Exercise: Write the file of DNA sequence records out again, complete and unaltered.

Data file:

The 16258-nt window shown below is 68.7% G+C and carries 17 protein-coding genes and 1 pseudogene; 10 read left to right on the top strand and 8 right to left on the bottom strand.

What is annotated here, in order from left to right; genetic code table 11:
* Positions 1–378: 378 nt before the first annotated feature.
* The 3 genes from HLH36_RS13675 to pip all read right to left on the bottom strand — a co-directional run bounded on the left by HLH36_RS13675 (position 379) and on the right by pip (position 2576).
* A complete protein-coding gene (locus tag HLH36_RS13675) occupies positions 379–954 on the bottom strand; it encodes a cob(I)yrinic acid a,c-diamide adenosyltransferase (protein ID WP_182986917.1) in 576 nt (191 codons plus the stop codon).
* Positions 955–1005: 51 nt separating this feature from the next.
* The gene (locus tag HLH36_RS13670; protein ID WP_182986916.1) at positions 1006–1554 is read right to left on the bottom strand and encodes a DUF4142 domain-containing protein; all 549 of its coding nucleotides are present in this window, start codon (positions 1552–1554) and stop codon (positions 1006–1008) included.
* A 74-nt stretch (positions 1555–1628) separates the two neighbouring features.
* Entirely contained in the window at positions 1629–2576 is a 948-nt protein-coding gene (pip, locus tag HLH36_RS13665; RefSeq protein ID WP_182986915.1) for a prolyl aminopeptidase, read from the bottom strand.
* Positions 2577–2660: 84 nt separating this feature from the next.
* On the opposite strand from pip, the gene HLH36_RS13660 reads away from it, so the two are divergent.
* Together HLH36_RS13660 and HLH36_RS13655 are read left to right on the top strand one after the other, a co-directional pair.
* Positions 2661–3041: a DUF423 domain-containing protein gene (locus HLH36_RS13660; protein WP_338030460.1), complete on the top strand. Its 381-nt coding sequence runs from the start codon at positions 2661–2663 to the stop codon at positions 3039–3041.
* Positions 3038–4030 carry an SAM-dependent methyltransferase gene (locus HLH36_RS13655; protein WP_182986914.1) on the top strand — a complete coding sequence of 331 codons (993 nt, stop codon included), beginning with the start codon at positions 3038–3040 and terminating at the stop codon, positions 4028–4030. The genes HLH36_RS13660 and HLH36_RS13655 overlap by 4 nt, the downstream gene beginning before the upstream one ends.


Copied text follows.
The 16258-nt window shown below is 68.7% G+C and carries 17 protein-coding genes and 1 pseudogene; 10 read left to right on the top strand and 8 right to left on the bottom strand.

What is annotated here, in order from left to right; genetic code table 11:
* Positions 1–378: 378 nt before the first annotated feature.
* The 3 genes from HLH36_RS13675 to pip all read right to left on the bottom strand — a co-directional run bounded on the left by HLH36_RS13675 (position 379) and on the right by pip (position 2576).
* A complete protein-coding gene (locus tag HLH36_RS13675) occupies positions 379–954 on the bottom strand; it encodes a cob(I)yrinic acid a,c-diamide adenosyltransferase (protein ID WP_182986917.1) in 576 nt (191 codons plus the stop codon).
* Positions 955–1005: 51 nt separating this feature from the next.
* The gene (locus tag HLH36_RS13670; protein ID WP_182986916.1) at positions 1006–1554 is read right to left on the bottom strand and encodes a DUF4142 domain-containing protein; all 549 of its coding nucleotides are present in this window, start codon (positions 1552–1554) and stop codon (positions 1006–1008) included.
* A 74-nt stretch (positions 1555–1628) separates the two neighbouring features.
* Entirely contained in the window at positions 1629–2576 is a 948-nt protein-coding gene (pip, locus tag HLH36_RS13665; RefSeq protein ID WP_182986915.1) for a prolyl aminopeptidase, read from the bottom strand.
* Positions 2577–2660: 84 nt separating this feature from the next.
* On the opposite strand from pip, the gene HLH36_RS13660 reads away from it, so the two are divergent.
* Together HLH36_RS13660 and HLH36_RS13655 are read left to right on the top strand one after the other, a co-directional pair.
* Positions 2661–3041: a DUF423 domain-containing protein gene (locus HLH36_RS13660; protein WP_338030460.1), complete on the top strand. Its 381-nt coding sequence runs from the start codon at positions 2661–2663 to the stop codon at positions 3039–3041.
* Positions 3038–4030 carry an SAM-dependent methyltransferase gene (locus HLH36_RS13655; protein WP_182986914.1) on the top strand — a complete coding sequence of 331 codons (993 nt, stop codon included), beginning with the start codon at positions 3038–3040 and terminating at the stop codon, positions 4028–4030. The genes HLH36_RS13660 and HLH36_RS13655 overlap by 4 nt, the downstream gene beginning before the upstream one ends.